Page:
The bundled payment reimbursement model is a subtype of value-based care. This model has become especially popular lately because it simplifies patient bills into one set payment that folds in every service provided for a single episode of care. When the bills are paid, the payments get split up among the different providers involved in that episode. The providers involved must assume a certain amount of risk in the process, as the bundled payments are based on the historic or average cost of the service rather than what it may have cost during this episode of care. But this again provides accountability and an encouragement to the providers involved to find more efficient and effective ways of treating their patients.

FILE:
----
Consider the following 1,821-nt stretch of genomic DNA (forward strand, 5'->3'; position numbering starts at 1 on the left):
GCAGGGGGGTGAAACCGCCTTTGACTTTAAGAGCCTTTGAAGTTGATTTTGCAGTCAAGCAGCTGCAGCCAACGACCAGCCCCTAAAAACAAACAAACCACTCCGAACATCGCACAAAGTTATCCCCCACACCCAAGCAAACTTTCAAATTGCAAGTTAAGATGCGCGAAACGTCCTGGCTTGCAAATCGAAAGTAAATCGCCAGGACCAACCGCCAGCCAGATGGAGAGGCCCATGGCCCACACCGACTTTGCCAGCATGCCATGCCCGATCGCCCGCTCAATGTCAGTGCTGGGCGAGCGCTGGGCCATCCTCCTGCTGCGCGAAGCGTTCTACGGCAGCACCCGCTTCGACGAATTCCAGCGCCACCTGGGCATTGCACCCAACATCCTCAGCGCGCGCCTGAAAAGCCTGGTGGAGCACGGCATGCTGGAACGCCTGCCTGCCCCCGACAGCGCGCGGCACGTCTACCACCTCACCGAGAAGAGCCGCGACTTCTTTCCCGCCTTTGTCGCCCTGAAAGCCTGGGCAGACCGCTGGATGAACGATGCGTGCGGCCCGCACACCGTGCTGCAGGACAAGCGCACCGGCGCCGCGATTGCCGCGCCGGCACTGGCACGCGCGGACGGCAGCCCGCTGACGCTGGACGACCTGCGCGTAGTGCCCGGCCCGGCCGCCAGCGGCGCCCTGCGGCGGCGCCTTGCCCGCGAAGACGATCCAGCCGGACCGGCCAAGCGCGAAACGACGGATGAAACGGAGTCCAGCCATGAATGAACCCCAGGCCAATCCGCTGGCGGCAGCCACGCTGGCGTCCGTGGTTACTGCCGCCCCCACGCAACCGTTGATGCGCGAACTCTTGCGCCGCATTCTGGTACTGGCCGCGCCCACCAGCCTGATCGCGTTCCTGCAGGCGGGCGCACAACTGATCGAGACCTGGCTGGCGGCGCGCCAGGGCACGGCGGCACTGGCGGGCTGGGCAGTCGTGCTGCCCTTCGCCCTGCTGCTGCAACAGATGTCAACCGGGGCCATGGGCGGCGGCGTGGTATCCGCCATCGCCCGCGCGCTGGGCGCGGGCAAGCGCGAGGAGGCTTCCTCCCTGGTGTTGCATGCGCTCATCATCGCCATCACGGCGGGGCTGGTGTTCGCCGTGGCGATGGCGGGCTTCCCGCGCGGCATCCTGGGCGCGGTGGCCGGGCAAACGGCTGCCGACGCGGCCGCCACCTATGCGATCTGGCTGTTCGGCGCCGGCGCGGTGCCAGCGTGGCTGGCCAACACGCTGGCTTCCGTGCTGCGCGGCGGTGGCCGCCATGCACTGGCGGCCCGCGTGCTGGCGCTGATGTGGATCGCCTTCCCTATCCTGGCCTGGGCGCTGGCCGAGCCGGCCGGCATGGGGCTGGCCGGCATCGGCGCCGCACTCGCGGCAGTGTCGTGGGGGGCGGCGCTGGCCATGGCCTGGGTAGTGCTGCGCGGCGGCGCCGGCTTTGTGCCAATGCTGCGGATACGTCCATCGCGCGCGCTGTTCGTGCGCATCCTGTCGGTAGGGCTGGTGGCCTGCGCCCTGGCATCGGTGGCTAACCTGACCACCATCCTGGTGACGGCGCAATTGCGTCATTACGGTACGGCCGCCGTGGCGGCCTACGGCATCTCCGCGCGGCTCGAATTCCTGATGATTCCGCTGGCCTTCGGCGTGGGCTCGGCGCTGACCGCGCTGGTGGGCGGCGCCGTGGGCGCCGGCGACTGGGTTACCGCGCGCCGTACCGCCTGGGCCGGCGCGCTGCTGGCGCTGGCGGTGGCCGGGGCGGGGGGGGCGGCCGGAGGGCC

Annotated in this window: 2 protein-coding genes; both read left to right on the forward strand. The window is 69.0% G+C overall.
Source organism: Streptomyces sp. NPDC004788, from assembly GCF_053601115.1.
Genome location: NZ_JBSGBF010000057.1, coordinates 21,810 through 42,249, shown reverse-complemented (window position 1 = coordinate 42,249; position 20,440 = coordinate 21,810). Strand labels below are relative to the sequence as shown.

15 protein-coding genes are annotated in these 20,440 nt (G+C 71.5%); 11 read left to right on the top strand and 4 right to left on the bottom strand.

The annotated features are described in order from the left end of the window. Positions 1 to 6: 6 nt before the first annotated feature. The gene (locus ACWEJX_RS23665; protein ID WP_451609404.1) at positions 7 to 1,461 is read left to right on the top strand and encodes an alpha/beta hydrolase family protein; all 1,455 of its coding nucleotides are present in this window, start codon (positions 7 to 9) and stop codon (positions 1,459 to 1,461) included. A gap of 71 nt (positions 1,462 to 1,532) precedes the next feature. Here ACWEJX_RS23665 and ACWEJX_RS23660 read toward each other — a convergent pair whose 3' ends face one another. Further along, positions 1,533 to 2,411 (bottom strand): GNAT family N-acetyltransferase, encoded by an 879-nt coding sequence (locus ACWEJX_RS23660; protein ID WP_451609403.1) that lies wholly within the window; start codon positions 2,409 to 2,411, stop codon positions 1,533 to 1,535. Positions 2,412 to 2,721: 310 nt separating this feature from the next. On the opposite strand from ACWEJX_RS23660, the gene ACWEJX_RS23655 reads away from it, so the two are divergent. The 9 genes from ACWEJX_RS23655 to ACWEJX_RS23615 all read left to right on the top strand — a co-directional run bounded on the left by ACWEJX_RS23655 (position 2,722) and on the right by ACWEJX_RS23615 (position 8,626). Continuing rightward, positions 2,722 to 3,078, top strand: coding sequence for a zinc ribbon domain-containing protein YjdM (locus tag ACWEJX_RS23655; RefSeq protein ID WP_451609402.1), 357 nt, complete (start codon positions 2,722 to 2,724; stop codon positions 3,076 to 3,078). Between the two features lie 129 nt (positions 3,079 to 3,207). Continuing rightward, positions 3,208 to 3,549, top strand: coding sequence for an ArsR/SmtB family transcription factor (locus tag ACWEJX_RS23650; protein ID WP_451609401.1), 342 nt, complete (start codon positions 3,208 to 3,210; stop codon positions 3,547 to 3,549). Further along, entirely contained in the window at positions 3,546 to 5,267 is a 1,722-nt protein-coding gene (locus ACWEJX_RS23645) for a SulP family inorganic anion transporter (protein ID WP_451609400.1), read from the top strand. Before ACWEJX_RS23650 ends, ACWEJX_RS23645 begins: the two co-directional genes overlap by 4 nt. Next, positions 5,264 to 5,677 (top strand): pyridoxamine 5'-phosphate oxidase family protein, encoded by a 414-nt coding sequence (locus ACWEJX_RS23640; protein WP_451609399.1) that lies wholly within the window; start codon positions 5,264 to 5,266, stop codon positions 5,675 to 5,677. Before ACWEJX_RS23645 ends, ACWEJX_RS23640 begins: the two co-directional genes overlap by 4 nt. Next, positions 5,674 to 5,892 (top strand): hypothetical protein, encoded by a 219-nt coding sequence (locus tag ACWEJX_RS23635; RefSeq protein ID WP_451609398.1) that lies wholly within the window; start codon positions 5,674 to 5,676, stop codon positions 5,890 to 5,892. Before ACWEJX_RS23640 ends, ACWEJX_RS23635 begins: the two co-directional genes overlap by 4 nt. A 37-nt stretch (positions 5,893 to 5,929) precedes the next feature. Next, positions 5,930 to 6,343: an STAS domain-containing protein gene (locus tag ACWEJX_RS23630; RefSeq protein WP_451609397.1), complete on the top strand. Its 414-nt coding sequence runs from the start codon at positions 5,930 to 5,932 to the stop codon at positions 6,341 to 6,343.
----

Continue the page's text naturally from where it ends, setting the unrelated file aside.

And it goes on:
Accountable Care Organizations (ACOs) are also a fairly popular form of healthcare reimbursement model, and are yet another subtype of VBC. An ACO is formed when a group of healthcare providers of varying specialties come together to provide comprehensive care services to whatever patients they receive. Their purpose is to provide the right care at the right time. Providers in ACOs work together with checks, balances and accountability to help patients get well and ensure minimal overlap and minimized cost. Coordination is key in this model, and the results can be rewarding, assuming communication and accountability amongst the providers involved remains consistent. However, as ACOs are a form of value-based care, providers also assume a certain amount of reimbursement risk in the event that caring for patients is more challenging than expected. Some critics say that this model and other VBC models eliminate competition in the healthcare field, but nonetheless, ACOs may be part of the future of the healthcare industry in the US.